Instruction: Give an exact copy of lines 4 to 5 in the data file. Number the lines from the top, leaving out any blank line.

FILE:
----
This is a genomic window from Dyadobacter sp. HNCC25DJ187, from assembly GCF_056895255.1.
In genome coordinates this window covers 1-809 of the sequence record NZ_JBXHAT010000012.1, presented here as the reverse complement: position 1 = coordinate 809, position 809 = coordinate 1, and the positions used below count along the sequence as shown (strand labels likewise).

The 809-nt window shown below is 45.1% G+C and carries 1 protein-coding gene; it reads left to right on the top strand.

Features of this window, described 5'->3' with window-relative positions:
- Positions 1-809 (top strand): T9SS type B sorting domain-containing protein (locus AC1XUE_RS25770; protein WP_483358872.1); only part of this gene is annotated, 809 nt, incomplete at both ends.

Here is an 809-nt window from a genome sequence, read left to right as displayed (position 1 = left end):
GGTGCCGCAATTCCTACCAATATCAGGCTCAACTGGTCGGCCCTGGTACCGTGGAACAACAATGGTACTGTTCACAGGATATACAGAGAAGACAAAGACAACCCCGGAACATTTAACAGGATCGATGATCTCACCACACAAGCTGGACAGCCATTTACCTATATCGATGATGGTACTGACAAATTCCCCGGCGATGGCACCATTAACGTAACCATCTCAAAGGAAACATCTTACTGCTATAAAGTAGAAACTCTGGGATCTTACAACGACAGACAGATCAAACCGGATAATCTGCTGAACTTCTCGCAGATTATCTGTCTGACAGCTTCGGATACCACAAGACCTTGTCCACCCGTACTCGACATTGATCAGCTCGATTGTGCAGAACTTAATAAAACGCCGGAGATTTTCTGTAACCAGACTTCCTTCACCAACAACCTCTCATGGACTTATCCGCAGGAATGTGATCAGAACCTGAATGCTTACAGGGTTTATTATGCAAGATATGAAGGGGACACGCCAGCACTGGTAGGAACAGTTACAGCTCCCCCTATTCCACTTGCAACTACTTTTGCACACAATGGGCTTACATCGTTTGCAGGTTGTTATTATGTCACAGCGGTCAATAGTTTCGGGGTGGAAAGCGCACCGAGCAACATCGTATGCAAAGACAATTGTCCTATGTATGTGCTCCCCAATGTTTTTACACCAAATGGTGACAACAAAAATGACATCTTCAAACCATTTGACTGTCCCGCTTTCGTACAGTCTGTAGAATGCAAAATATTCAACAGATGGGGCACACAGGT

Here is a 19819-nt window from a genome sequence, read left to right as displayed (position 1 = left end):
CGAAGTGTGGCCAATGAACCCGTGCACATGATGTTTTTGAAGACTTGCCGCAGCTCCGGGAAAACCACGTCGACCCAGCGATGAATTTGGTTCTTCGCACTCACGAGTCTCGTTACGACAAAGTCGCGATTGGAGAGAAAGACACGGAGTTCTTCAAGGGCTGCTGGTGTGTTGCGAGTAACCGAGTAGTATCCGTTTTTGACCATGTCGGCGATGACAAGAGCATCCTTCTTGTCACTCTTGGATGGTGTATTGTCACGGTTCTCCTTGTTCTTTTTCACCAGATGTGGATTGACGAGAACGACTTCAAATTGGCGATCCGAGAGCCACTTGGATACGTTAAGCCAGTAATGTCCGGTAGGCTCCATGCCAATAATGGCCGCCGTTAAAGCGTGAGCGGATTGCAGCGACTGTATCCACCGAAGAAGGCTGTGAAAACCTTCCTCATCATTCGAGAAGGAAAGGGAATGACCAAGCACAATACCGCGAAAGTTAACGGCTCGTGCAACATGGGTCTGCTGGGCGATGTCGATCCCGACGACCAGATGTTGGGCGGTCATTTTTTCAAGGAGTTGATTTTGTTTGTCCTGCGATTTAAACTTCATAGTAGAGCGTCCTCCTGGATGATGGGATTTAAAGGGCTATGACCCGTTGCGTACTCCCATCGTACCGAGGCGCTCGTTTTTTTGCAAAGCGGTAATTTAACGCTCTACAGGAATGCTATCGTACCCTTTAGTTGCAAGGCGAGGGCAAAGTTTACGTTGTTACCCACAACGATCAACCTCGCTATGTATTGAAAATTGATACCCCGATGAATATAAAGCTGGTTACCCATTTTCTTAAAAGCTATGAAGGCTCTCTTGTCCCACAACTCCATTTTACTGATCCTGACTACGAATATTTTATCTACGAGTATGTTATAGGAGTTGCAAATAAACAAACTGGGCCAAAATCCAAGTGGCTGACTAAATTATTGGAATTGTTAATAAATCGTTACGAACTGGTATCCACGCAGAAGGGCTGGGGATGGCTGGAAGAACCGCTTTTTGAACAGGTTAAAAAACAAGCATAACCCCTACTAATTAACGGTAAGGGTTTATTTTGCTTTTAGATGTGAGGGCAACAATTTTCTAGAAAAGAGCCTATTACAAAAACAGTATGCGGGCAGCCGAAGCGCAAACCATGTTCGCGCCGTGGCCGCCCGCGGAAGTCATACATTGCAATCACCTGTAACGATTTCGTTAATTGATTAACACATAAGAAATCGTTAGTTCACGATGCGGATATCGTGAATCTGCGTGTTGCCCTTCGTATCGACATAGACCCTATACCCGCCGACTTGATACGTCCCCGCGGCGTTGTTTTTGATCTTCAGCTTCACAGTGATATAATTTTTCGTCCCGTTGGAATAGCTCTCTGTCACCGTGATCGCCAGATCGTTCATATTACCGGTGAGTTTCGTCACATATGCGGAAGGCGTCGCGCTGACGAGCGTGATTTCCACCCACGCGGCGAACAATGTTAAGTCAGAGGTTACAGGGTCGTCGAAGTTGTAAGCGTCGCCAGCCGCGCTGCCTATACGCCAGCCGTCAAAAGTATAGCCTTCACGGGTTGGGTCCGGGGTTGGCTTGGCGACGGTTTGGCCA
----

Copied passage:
Features of this window, described 5'->3' with window-relative positions:
- Positions 1-809 (top strand): T9SS type B sorting domain-containing protein (locus AC1XUE_RS25770; protein WP_483358872.1); only part of this gene is annotated, 809 nt, incomplete at both ends.